Tagged in Greenhouse Gases (GhG)

Agricultural methane source
|

A surprising source of climate calamity

Today’s super storms, famine, and rampant wildfires are, substantially, the consequence of climate change resulting from human induced Greenhouse Gases (GhG). To slow this process, CO2 and methane emissions are of immediate concern. Current atmospheric methane concentrations are higher than at any point in the past 800,000 years. In 2018, the Intergovernmental Panel on Climate […]
Charleston
|

Meeting the challenge of building energy use and CO2 emissions

Commercial buildings consume 35 percent of the electricity generated in the U.S. They send 826 million metric tons of carbon dioxide into the troposphere. That volume is 16 percent of all U.S. CO2 emissions. It’s expected to grow 1.8% by 2030.[1] The trend is not inevitable. Best practices in the construction, renovation, commissioning, and certification of better buildings can […]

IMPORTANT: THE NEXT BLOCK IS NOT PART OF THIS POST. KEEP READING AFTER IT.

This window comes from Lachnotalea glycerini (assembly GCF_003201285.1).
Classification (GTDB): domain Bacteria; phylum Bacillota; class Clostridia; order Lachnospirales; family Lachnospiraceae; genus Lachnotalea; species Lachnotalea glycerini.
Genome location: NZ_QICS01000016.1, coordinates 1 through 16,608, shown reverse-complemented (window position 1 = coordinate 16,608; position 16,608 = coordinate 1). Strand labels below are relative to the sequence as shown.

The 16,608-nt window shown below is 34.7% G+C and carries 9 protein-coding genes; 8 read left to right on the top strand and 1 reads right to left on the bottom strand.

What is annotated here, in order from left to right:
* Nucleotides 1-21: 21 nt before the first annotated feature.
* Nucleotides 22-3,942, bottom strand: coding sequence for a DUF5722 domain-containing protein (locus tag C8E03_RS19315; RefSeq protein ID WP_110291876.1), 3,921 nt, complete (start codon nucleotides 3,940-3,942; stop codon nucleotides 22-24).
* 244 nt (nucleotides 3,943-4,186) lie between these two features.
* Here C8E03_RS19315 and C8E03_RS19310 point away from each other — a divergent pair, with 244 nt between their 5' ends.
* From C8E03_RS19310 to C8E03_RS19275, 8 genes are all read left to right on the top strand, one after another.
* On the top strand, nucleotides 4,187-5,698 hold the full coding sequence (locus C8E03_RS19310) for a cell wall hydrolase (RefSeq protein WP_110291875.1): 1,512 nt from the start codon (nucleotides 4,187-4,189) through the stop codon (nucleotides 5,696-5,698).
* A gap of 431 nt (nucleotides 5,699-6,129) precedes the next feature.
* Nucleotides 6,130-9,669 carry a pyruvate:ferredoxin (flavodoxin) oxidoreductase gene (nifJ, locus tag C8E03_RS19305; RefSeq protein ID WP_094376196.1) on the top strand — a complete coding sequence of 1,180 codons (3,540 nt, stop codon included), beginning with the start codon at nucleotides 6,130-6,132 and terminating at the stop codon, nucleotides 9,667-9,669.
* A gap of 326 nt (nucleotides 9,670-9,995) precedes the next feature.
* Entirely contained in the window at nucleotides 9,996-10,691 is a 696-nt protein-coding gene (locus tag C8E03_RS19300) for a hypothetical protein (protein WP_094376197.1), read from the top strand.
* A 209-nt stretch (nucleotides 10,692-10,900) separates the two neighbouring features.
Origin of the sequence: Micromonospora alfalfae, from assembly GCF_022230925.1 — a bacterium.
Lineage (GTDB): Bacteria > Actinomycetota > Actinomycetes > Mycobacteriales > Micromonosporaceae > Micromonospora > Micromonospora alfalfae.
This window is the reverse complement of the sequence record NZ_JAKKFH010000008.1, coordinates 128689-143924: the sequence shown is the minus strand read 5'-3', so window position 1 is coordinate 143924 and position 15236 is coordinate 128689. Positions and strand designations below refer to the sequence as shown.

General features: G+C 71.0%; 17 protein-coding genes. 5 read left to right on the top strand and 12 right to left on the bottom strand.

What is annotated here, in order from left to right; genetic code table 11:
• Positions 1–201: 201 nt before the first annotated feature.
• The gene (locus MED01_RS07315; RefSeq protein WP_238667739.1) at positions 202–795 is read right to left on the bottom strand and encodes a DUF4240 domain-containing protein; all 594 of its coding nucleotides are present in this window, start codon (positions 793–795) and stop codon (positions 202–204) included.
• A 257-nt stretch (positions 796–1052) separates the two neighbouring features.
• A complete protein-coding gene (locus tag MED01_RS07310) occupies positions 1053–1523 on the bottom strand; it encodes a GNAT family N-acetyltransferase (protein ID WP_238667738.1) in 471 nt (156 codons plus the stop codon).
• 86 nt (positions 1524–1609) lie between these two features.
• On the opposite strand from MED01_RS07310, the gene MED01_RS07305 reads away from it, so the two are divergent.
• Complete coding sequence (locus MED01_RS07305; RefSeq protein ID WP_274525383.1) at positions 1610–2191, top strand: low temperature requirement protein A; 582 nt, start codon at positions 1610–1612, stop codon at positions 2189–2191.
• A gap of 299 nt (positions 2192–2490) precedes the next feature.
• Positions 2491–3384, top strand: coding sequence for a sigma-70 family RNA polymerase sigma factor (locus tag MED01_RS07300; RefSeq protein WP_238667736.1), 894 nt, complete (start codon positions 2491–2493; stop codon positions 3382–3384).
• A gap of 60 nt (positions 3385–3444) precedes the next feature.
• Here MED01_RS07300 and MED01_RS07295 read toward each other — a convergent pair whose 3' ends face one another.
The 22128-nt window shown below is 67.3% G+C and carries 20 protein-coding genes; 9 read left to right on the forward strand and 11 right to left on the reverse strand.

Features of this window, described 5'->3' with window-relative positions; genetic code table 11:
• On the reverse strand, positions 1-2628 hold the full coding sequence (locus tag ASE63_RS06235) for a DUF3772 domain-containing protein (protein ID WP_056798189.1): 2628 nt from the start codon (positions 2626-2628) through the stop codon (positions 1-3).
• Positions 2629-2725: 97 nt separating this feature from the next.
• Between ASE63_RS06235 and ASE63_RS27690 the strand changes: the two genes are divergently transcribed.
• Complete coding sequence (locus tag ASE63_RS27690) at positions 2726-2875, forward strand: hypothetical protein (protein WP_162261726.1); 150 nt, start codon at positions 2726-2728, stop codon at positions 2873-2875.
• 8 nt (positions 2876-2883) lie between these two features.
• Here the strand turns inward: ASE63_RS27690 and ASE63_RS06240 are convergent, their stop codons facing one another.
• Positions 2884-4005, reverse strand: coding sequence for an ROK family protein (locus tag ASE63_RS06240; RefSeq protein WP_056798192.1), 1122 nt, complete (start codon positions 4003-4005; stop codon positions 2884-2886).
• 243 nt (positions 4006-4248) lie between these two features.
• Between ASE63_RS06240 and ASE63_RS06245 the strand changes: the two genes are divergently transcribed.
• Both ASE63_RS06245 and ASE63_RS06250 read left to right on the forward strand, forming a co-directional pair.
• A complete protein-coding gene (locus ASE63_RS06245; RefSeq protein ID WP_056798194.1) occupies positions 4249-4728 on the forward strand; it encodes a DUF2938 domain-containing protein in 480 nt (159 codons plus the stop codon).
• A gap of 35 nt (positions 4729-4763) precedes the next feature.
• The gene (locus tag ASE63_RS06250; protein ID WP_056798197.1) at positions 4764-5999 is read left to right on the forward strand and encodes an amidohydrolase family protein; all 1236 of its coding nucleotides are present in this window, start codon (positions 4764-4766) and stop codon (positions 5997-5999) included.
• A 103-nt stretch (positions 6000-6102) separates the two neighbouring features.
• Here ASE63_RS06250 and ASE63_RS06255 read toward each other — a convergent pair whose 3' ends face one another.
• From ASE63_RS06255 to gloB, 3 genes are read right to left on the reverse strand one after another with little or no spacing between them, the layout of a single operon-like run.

Charging EV

Orlando’s high-speed charging hub to be Florida’s largest

The City of Orlando’s 100% Renewable Energy Resolution, published in 2017, sets a 2050 target for sourcing 100% of electricity consumed in the city from renewable energy resources and associated technologies. Toward that target, the Orlando Utility Commission (OUC), Orange County, and Power Electronics are collaborating in development of the largest high-speed charging facility in […]
Earth Day

Happy Earth Day, 2021

Our 4.5 billion-year-old planet has seen a 11% increase in carbon dioxide, just since 2000. Automotive and industrial activities add another 24 billion tons of it every year. Greenhouse gas accumulation is just one reason why Earth Day is more urgent than ever. You’ve heard about (and maybe seen!) the storms, the fires, the catastrophes […]
Electric Cars
|

Will tomorrow’s autos take us beyond the climate crisis?